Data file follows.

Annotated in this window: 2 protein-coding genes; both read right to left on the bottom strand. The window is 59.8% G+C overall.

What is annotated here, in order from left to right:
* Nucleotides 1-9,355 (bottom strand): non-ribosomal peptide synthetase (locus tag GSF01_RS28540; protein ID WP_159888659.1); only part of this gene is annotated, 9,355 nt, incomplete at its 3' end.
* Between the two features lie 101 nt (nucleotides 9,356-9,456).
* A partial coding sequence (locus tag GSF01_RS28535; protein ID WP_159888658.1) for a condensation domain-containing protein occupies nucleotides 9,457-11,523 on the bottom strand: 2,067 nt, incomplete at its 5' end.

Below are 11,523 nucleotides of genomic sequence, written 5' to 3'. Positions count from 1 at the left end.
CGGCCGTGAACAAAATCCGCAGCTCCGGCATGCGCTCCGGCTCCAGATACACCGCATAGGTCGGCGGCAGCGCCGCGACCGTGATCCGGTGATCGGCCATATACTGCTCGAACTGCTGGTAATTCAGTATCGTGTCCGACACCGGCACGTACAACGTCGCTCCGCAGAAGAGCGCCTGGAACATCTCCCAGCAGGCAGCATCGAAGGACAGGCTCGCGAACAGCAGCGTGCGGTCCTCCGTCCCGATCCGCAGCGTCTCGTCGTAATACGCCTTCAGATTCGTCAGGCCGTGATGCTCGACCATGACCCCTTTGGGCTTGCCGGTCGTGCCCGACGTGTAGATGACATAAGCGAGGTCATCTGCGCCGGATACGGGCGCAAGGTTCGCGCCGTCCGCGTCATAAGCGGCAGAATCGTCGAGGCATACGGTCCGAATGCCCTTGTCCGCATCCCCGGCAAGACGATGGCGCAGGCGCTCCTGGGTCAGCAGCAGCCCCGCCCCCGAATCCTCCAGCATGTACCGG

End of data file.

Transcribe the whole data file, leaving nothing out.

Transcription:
Annotated in this window: 2 protein-coding genes; both read right to left on the bottom strand. The window is 59.8% G+C overall.

What is annotated here, in order from left to right:
* Nucleotides 1-9,355 (bottom strand): non-ribosomal peptide synthetase (locus tag GSF01_RS28540; protein ID WP_159888659.1); only part of this gene is annotated, 9,355 nt, incomplete at its 3' end.
* Between the two features lie 101 nt (nucleotides 9,356-9,456).
* A partial coding sequence (locus tag GSF01_RS28535; protein ID WP_159888658.1) for a condensation domain-containing protein occupies nucleotides 9,457-11,523 on the bottom strand: 2,067 nt, incomplete at its 5' end.

Below are 11,523 nucleotides of genomic sequence, written 5' to 3'. Positions count from 1 at the left end.
CGGCCGTGAACAAAATCCGCAGCTCCGGCATGCGCTCCGGCTCCAGATACACCGCATAGGTCGGCGGCAGCGCCGCGACCGTGATCCGGTGATCGGCCATATACTGCTCGAACTGCTGGTAATTCAGTATCGTGTCCGACACCGGCACGTACAACGTCGCTCCGCAGAAGAGCGCCTGGAACATCTCCCAGCAGGCAGCATCGAAGGACAGGCTCGCGAACAGCAGCGTGCGGTCCTCCGTCCCGATCCGCAGCGTCTCGTCGTAATACGCCTTCAGATTCGTCAGGCCGTGATGCTCGACCATGACCCCTTTGGGCTTGCCGGTCGTGCCCGACGTGTAGATGACATAAGCGAGGTCATCTGCGCCGGATACGGGCGCAAGGTTCGCGCCGTCCGCGTCATAAGCGGCAGAATCGTCGAGGCATACGGTCCGAATGCCCTTGTCCGCATCCCCGGCAAGACGATGGCGCAGGCGCTCCTGGGTCAGCAGCAGCCCCGCCCCCGAATCCTCCAGCATGTACCGG